A few weeks ago, as we chatted over dinner, some paleo-minded friends and I debated when the safest time to take a dip in the prehistoric oceans might have been. We immediately ruled out the Mesozoic. From the Triassic to the end of the Cretaceous 66 million years ago, the marine realm was dominated by successive arrays of big, toothy, apex predators that crunched prey just as large, if not larger, than they were. Pliosaurs, marine crocodiles, and mosasaurs thrived in ancient seas, each radiation stranger and scarier than what had come before. And, so far as we know, the long tradition of macropredatory marine reptiles started with a roughly 245 million year old ichthyosaur that bore a vicious grin double-edged teeth.
Paleontologist Nadia Fröbisch and colleagues have named the predator Thalattoarchon saurophagis – the “lizard-eating ruler of the seas” – in today’s issue of PNAS. Fossil preparator Jim Holstein found the animal while searching the Middle Triassic rock of Nevada’s Augusta Mountains in 1997. After the specimen was finally collected in 2008, the fossil proved to comprise the back of the skull, much of the vertebral column, parts of the hips, and elements of the rear fins from a single animal with an estimated length of 28 feet. What’s left of the carnivore’s head is what makes Thalattoarchon so fearsome and so noteworthy.
Look into the petrified mouth of almost any ichthyosaur and you’ll find lots of simple, pointed, conical teeth. This is the dental arrangement of a grabber – a predator that catches small, slippery prey such as fish and squid. The teeth of Thalattoarchon are an exception to the ichthyosaurian rule. Measuring about four inches tall, with a two inch crown, the largest Thalattoarchon tooth is blade-like, compressed from side-to-side and bearing two cutting surfaces. The sharp surfaces are not serrated, but, in overall form, the dental armaments resemble the teeth of mosasaurs, large pliosaurs, some marine crocodiles, and one later ichthyosaur called Himalayasaurus tibetensis. All of these animals, paleontologists suspect, were marine macropredators.
Unfortunately, the front portion of the sole Thalattoarchon skull eroded away before the animal was collected. Yet, from the back of the cranium, Fröbisch and collaborators were able to determine that Thalattoarchon had large eyes – the animal’s orbit is about a foot across – and a head that was almost twice as large for its body size compared to contemporary ichthyosaurs.
Other animals found in the same strata may help explain why Thalattoarchon was so well-armed. The quarry where the creature was discovered has yielded multiple specimens of other ichthyosaurs – mostly the similarly-sized Cymbospondylus, and the much smaller Phalarodon. All of these animals were descendants of land-dwelling reptiles that slipped into the water and rapidly became adapted to lives spent entirely at sea, part of a great reptilian invasion of the oceans that started early in the Triassic. Nothing like them had ever existed before, and today’s whales continue the marine tetrapod legacy that ichthyosaurs and other marine reptiles pioneered.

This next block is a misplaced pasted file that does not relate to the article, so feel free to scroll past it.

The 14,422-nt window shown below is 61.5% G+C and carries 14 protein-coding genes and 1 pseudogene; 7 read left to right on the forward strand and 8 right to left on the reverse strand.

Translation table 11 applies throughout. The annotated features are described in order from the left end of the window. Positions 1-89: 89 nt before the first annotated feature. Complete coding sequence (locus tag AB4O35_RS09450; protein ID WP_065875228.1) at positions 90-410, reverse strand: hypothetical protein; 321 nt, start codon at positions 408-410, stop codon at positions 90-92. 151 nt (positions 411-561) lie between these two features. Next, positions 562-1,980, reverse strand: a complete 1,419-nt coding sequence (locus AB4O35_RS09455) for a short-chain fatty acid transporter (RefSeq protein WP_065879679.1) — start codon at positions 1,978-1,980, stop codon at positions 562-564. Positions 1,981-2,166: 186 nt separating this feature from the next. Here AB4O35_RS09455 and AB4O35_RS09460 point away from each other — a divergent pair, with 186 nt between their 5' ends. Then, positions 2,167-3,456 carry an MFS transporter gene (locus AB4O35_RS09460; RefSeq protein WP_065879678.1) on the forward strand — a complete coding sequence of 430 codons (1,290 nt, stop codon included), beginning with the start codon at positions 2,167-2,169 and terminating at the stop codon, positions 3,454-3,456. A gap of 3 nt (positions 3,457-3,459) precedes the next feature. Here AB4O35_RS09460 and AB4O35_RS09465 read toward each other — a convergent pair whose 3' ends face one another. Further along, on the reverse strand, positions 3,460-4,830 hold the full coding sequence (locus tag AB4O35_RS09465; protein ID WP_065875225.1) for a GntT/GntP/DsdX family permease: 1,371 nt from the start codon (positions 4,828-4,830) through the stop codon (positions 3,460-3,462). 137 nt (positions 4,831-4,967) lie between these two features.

The new study does not present any direct evidence of ichthyosaur-on-ichthyosaur predation, but, based on the anatomy of the newly-described predator and the local richness of other marine reptiles, Thalattoarchon may have been a top predator that was especially adapted to hunting other ichthyosaurs. Gut contents, coprolites, and tooth-marked bones would help test this hypothesis.
But the fact that Thalattoarchon existed at all tells us something important about life 245 million years ago. A macropredaceous ichthyosaur could not have evolved unless lower levels of the trophic scale – the producers, first order consumers, and so on – were already in place. Specialized apex carnivores only appear when communities hit a particular level of productivity and richness, otherwise there simply isn’t enough for them to consume. This tells us something importance about the tempo of evolution following a disaster.
Thalattoarchon lived only about five million years after the worst mass extinction the world has ever seen. During this catastrophic event – likely triggered by massive volcanic outpourings that dramatically altered the atmosphere, the climate, and the oceans – as much as 95% of known marine species perished. (Life on land was also hard-hit, but didn’t come quite so close to oblivion.) Denuding life on Earth so drastically necessitated a period of recovery, Fröbisch and coauthors point out, and what Thalattoarchon shows is that at least some oceanic environments were able to bounce back within just a few million years of the mass extinction. Species that were resilient enough to survive the end-Permian devastation set the stage for the next 250 million years of evolution, including the origin of toothy oceanic terrors.
[The Thalattoarchon research was supported in part by the National Geographic Society.]
Fröbisch, N., Fröbisch, J., Sander, P., Schmitz, L., Rieppel, O. 2013. Macropredatory ichthyosaur from the Middle Triassic and the origin of modern trophic networks. PNAS Early Edition: http://www.pnas.org/cgi/doi/10.1073/pnas.1216750110